Thursday morning. He meets me outside my building and surprises me with a muffin from the coffee shop. Lemon poppyseed - I’m not surprised that he remembered. I smile and unwrap it. I pick sections of the muffin off and eat it as we walk down the street. I realize I don’t know where he’s taking me. I ask him - and he realizes he doesn’t know where we’re going either. He thought I was leading him. I thought he was leading me. That seems like it’s going to be our thing. But I like walking with him. Walks feel different, almost better, with no destination or plan. I finish my muffin and throw away the wrapper. He takes my hand and I smile. He smiles. We smile at each other. He says I have a crumb on my lip and I watch, as if in slow motion, he reaches up and ever-so-gently rubs his thumb across my lip, brushing it off. I still wonder if there was even a crumb. I’m embarrassed and he says it’s okay. We look at each other, I look away, he takes my hand again and squeezes it. How embarrassing it is having feelings. We hear cheering and shouting and glance at each other - want to go this way? We wander, together, towards the noise. It’s happy noise; it’s a celebration. It’s how I feel on the inside. I wonder if that’s how he feels too. I lock that thought up and watch it disappear down the conveyor belt. I see it first - costumes, signs, smiles. People are excited about something. There are photographers there. I know he likes to take pictures too, and he’s not obnoxious about it. I can tell that he wishes he had his camera; he wants to capture this moment. This moment in time that we’ll never get back. This reality - our perception of this reality - will never exist again. He takes out his phone and takes a picture of the photographers. Not of the celebration. He likes the irony, he explains to me. Of course he does. He then tells me to smile. Without hesitation or thinking, I do. He takes a picture of me. He says that now he’ll always have something to remember me by when we’re not together. I tell him about his lilacs, which are still thriving on my kitchen counter. He tells me he’d like to see them sometime. I smile, and he says he’s serious. One day, I tell him. It ends up being a few hours later, us eating dinner in my small apartment. I hadn’t had a chance to clean but he says it’s okay, this feels natural, this is the real you. And he is right. Messy, disorganized, but not dirty. Cozy, he says. On Thursday, we had a moment taking a picture of a picture being taken.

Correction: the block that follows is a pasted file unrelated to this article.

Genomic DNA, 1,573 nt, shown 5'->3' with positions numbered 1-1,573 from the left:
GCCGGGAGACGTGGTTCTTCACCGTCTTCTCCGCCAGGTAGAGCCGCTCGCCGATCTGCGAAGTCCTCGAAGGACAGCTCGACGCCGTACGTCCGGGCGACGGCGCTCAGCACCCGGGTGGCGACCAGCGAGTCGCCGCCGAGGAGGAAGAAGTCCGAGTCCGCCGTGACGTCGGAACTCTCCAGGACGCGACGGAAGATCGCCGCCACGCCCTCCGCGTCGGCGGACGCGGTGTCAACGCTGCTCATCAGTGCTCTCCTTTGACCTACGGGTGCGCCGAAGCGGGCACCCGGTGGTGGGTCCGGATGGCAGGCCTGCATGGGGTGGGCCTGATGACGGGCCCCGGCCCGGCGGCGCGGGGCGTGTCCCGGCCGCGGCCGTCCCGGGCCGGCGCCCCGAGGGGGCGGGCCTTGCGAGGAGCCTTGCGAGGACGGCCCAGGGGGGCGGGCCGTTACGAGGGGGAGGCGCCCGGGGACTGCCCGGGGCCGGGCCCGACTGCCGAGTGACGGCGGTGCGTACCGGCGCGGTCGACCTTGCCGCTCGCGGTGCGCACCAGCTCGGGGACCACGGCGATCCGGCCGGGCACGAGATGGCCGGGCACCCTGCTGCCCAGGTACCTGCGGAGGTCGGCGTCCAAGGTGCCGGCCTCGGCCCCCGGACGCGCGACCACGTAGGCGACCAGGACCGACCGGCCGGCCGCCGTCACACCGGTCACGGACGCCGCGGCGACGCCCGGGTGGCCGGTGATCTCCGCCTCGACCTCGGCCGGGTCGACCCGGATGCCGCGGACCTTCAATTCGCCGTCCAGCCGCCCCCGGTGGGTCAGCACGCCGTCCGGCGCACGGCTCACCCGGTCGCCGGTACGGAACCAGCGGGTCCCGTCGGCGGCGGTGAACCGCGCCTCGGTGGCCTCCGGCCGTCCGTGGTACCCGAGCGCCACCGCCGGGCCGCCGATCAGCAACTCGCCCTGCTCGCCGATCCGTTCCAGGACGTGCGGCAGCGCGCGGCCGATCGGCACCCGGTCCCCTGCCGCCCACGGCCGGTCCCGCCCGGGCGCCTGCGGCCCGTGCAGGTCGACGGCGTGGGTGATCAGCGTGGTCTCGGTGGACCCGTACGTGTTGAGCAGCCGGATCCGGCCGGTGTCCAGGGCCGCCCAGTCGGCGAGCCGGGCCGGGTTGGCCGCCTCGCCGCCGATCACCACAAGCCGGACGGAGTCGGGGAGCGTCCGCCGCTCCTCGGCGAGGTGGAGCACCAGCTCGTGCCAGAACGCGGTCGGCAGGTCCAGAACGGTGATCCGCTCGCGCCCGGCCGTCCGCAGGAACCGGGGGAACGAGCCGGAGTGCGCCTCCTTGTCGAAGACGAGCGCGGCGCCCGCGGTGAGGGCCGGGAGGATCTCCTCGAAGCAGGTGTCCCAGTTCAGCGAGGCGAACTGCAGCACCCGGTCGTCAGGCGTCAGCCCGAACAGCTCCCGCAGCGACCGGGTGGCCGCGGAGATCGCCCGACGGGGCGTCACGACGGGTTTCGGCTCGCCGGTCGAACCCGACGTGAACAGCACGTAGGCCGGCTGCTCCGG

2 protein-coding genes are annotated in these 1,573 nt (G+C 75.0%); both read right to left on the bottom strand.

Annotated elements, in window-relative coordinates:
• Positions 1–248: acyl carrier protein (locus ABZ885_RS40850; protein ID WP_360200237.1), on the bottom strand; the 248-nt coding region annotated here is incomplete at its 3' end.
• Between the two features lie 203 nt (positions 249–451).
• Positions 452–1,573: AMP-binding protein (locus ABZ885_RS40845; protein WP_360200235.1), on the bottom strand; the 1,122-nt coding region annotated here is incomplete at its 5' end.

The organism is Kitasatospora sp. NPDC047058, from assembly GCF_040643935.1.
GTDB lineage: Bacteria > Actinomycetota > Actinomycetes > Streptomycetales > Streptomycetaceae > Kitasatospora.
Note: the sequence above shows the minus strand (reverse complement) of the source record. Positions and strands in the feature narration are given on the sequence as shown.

Friday night. We meet again at the coffee shop to watch an open mic night. His friend is performing his latest set of poems - they’re about his brother. I say they’re really good. He agrees, he’s not much of a poem person but he likes his. He smiles at me and takes my hand under the table. I put my other hand on his knee to stop it from bouncing up and down. He looks embarrassed but we laugh. We share a plate of fries. I talk him into putting the ketchup on the side of the plate instead of drizzling it over all the fries. It doesn’t take much convincing. He leaves the small, crispy ones for me, and I let him have the big ones. How perfectly that works out, he says, as we share the ketchup on the side of the plate. But now he says that’s how he’ll have ketchup from now on - on the side of the plate. I think to myself that maybe he’ll think of me when he does quickly that thought got boxed up and sent away. How embarrassing it is having feelings. I wonder what he’s thinking about. And then he asks me - can I walk you home? And we say goodbye to his friend. Is this her? his friend asks. He looks at me, embarrassed, mouth open, eyebrows raised, but I smile. And then he smiles too. And it’s okay. We walk out the door, huddled up in our coats. He puts his arm around me, both of us shivering. We laugh. Bearing the cold is easier with someone else. We get to the outside of my building. I realize that we have spent the whole week together. I know he’s thinking about it, too. And I know what he’s going to do next - can I kiss you? Yes, I say, breathlessly, evenly, confidently, wonderfully, and he does. Maybe it’s not so embarrassing having feelings. On Friday, we went to a coffee shop to see a poet.

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flickr photo credits: (1) krutscjo (2) bionicteaching (3) Serenae (4) Serenae (5) bionicteaching